The Republican frontrunner’s proposed policy has low benefits and high costs.
Donald Trump’s proposal to ban Muslims from entry to the United States started out as a political anomaly. Yet as the idea is repeated in the media, it is gradually slipping into the subconscious of American public opinion till the odd becomes the norm. Even if Trump doesn’t win the Republican primaries or the presidential election, the “Trumpization” effect would push other Republican candidates to offer similar ideas, dragging the whole platform into a “race to the bottom.”
Being a Muslim student in America, I am in the first category of Trump’s “untouchables” that includes African Americans, immigrants, the disabled, the poor and so on.
According to the Institute of International Education, about 105,000 international students in the US, in the academic year 2013-14, came from seven Muslim countries that are among the top 25 nations of origin of international students in America. In 2014, students from the Middle East and North Africa had the highest growth rates among international students with a 20% rise. In 2015, Saudi Arabia, Kuwait, Iran and Nigeria were some of the highest growing countries of foreign student bodies in the US. This doesn’t even include Muslim students coming from non-Muslim majority countries like India and China.
Hence, America is host to no less than 100,000 Muslim students on its campuses, in the most conservative estimate. So, what does Trump’s proposal mean for them?
Most of these students might not be able to continue their studies in the US. They are more likely to get their visas terminated and their entry denied. Nowadays, Muslim international students tend to wait for months to get their student visas. Many students have to defer their university admission, for a semester or a year, till they get their student visas.
Even with a valid US visa, Muslim students are highly subject to “random” security checks at airports by the Homeland Security Department. I remember my first experience when I was taken out of the passport queue to a room full of policemen roaming around for investigation. I had to sit there for two hours without any right to use my phone, and without being told what was happening. Usually, you are released in a couple of hours, but after receiving your share of anxiety and humiliation.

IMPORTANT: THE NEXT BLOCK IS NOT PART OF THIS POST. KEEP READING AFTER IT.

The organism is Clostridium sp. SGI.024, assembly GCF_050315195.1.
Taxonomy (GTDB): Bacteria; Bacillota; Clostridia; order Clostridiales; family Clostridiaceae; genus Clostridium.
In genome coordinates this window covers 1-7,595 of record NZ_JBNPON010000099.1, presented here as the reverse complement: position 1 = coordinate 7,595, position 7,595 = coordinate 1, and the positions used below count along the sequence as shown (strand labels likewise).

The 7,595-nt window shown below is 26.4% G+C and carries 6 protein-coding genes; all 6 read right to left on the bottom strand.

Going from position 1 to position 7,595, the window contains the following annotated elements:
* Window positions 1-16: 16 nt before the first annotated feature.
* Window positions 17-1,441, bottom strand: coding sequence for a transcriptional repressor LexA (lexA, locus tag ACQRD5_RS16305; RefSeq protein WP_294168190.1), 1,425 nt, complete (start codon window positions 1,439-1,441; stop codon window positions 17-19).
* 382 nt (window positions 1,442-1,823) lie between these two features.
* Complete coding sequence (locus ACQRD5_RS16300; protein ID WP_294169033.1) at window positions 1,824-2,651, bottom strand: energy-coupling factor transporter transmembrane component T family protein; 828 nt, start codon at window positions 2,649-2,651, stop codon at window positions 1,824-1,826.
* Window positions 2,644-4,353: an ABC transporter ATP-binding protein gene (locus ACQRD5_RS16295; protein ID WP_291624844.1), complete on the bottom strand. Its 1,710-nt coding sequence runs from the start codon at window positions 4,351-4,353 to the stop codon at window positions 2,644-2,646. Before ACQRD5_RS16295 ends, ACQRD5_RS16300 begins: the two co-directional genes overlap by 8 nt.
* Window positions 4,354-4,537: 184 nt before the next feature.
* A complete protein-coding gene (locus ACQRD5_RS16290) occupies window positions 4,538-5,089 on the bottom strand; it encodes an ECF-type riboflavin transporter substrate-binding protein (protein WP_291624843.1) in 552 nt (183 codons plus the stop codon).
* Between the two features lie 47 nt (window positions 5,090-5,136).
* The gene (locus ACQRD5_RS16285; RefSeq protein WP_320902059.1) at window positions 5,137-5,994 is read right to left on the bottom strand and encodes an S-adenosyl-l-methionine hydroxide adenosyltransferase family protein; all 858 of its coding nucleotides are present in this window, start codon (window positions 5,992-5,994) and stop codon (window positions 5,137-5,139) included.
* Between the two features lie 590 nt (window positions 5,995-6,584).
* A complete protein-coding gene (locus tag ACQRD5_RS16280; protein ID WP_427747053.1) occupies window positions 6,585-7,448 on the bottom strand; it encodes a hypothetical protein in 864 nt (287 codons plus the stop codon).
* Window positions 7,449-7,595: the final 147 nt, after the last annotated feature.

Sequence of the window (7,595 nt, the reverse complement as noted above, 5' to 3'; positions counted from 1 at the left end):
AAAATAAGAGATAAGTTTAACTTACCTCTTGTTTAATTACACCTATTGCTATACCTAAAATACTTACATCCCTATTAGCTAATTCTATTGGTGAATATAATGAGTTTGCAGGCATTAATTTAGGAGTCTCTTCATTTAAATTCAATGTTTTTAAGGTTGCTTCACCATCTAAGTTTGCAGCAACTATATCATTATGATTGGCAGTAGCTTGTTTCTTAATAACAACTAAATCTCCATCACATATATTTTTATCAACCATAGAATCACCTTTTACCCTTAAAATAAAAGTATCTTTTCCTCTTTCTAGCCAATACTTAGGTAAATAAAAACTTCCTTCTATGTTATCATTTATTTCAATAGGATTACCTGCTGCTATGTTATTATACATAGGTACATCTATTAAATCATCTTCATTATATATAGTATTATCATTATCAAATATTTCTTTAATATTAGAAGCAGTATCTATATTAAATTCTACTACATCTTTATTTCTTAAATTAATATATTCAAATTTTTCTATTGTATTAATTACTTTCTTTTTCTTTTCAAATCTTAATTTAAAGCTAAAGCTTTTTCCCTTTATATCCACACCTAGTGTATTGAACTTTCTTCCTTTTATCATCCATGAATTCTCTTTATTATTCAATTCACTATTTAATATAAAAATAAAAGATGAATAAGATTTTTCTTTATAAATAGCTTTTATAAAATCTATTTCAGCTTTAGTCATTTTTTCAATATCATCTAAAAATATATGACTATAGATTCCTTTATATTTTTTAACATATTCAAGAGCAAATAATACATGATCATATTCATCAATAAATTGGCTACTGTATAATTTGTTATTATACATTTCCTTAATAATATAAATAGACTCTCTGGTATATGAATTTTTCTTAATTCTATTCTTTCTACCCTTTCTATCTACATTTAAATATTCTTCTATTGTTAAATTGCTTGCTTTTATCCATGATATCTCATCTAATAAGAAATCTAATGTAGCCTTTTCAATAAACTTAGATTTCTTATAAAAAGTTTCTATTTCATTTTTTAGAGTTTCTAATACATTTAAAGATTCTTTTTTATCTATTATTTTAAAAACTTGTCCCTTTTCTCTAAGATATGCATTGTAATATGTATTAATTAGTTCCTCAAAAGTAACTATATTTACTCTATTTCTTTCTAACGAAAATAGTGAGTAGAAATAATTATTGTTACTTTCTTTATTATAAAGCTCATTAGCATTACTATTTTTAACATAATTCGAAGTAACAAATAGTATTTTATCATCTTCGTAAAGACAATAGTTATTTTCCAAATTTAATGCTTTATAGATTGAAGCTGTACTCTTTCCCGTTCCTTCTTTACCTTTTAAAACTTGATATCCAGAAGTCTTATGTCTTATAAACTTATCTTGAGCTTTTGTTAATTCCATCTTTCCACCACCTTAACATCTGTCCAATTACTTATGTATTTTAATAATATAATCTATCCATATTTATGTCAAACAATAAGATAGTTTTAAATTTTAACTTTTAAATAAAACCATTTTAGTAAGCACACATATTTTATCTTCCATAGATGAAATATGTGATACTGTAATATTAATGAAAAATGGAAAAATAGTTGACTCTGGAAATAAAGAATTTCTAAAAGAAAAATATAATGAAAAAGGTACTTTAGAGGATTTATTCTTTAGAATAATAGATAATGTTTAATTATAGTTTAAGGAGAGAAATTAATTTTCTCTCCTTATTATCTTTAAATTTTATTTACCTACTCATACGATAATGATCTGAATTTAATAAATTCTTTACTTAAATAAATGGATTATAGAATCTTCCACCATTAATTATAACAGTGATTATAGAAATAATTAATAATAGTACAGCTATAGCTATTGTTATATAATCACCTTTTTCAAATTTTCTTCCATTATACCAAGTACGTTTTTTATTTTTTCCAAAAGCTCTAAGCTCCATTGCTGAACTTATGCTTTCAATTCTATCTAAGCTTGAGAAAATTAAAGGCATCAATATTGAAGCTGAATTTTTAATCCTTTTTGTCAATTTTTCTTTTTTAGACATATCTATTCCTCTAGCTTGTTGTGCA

The bottom line is that Muslim students do not have it easy as Trump and his supporters think.
The typical justification for these procedures, and the proposed policy, is that international Muslim students have a higher likelihood of committing acts of terrorism. Sayyid Qutb, the father of modern jihadist thought, formulated his extremist views while he was a student in the US. Many of those involved in the 9/11 attacks were international students in America at some point.
The debate over whether Muslims are more likely to commit terrorist attacks is beyond the scope of this article. However, the question is whether a ban on Muslims’ entry to the US is likely to reduce the risk of terrorism.
Benefits vs Costs
Trump’s proposed policy has two characteristics: low benefits and high costs.
Even if the US banned Muslims with 99.9% accuracy, it would still take just one terrorist to trigger a bomb or buy a gun in a heavily armed nation like America. Unintentionally, Trump’s policy could end up stopping the good guys instead of the bad ones. This low expected benefit is paralleled with insurmountable expected costs.
Such a discriminatory policy makes America more vulnerable to retaliatory acts by Muslims. This could range from disrupting diplomatic connections—where it is most needed in the Middle East—to more terrorist attacks against Americans inside and outside their borders.
The long-term costs would be severe. Since most students who come to the US go back to their own countries to be their future elites, their negative experiences might shape how they view the world and their place in it. This could have implications on the future of American global hegemony.
The morale of the story is that Donald Trump’s proposal puts the future of tens of thousands of Muslim students at risk.
With almost no expected benefits from such a policy, the costs are high for America. The biggest of all is the moral cost. The strife to keep America “exceptional” is justifiable, but Nazi Germany and fascist Italy were also exceptional. Therefore, it is important for Americans to think of which paths to “exceptionalism” they want to take.
The views expressed in this article are the author’s own and do not necessarily reflect Fair Observer’s editorial policy.